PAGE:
The editorial categories are research topics that have guided researchers during the recovery phase and continue to be the impetus behind the Documents Project’s digital archive and the Critical Documents book series. Developed by the project’s Editorial Board, each of the teams analyzed this framework and adapted it to their local contexts in developing their research objectives and work plans during the Recovery Phase. Learn more on the Editorial Framework page.
El Nuevo Indio by the Cuzco-born historian and sociologist José Uriel García (1894–1965) outlines an astute proposal for the Peruvian national project. Rejecting forcefully any nationalist framework based solely on race or “blood,” Uriel García postulates “the new Indian” as a spiritual, ethical, and cultural construct that is to be the foundation of the Peruvian national identity. While this “new Indian” emerges from the strong affective and environmental rootedness in the Peruvian sierra (the Andes), anyone, regardless of origin—whether European, mestizo (of mixed blood), or indigenous—can develop and cultivate the connection to and valuation of this unique land. As an extension, Uriel García opposes any attempts to locate the source of the national project in the idealized and romanticized, in his view, Incaic past. According to Uriel García, the Spanish conquest caused irreversible changes in the people and culture of the Americas, bringing about new forms of life and expression, such as the art of the Colonial period. And, it is only from this dynamic, historically evolving formation that the new Peruvian people may emerge.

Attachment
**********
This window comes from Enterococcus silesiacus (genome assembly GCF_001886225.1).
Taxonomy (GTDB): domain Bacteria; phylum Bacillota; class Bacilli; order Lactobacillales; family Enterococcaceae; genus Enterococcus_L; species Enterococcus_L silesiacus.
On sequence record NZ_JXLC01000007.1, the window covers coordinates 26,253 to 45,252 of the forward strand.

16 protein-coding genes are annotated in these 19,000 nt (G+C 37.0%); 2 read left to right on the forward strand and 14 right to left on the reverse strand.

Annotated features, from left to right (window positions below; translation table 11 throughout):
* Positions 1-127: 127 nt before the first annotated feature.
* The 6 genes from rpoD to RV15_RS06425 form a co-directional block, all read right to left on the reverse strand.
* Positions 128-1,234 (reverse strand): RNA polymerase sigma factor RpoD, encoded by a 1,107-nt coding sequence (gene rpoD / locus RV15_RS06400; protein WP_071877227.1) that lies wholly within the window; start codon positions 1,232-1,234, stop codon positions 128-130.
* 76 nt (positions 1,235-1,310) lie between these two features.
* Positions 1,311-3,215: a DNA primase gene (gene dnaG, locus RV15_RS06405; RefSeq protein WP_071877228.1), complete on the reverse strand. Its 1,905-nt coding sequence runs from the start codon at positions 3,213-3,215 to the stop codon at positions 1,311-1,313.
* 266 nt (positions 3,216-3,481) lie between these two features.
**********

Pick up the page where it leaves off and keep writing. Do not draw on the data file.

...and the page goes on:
Written in 1929 and first published in 1930, El Nuevo Indio by José Uriel García (1894–1965) is an important contribution to the indigenista debate in Peru. His text is written against the grain of the dominant indigenista models proposed by the Peruvian Marxist political leader José Carlos Mariátegui (1894–1930) [see the series of Mariátegui’s articles “Peruanicemos el Perú” / “We Must Peruvianize Peru,” documents # 1136871, 1136888, 1136855, 1136906, 1140147, 1136839, 1136791, 1136807, 1126774, and 1125511] and also associated with him, historian and anthropologist Luis E. Valcárcel (1891–1987) [see his “Glosario: la antehistoria de la raza,” document # 1125527]. While both Mariátegui and Valcárcel located the models for the new Peruvian national identity in the pre-Hispanic, Incaic indigenous past, Uriel García advocates for the model of mestizaje that is based on the mixing of biological, social, and cultural factors. Uriel García was a Cuzco-born historian and sociologist, and one of the first Peruvian scholars to seriously examine Incaic architecture and art in the Cuzco region. [Arte incaico en el Cuzco (Cuzco: Imp. Minauro, 1911), La ciudad de los Incas: Estudios arqueológicos (Cuzco: Imp. H. G. Rozas, 1922).] Throughout his career, he held various academic appointments at the Universidad Nacional del Cuzco and the Universidad Mayor Nacional de San Marcos in Lima. In the 1940s, he was also a senator from the Department of Cuzco to the Peruvian National Congress.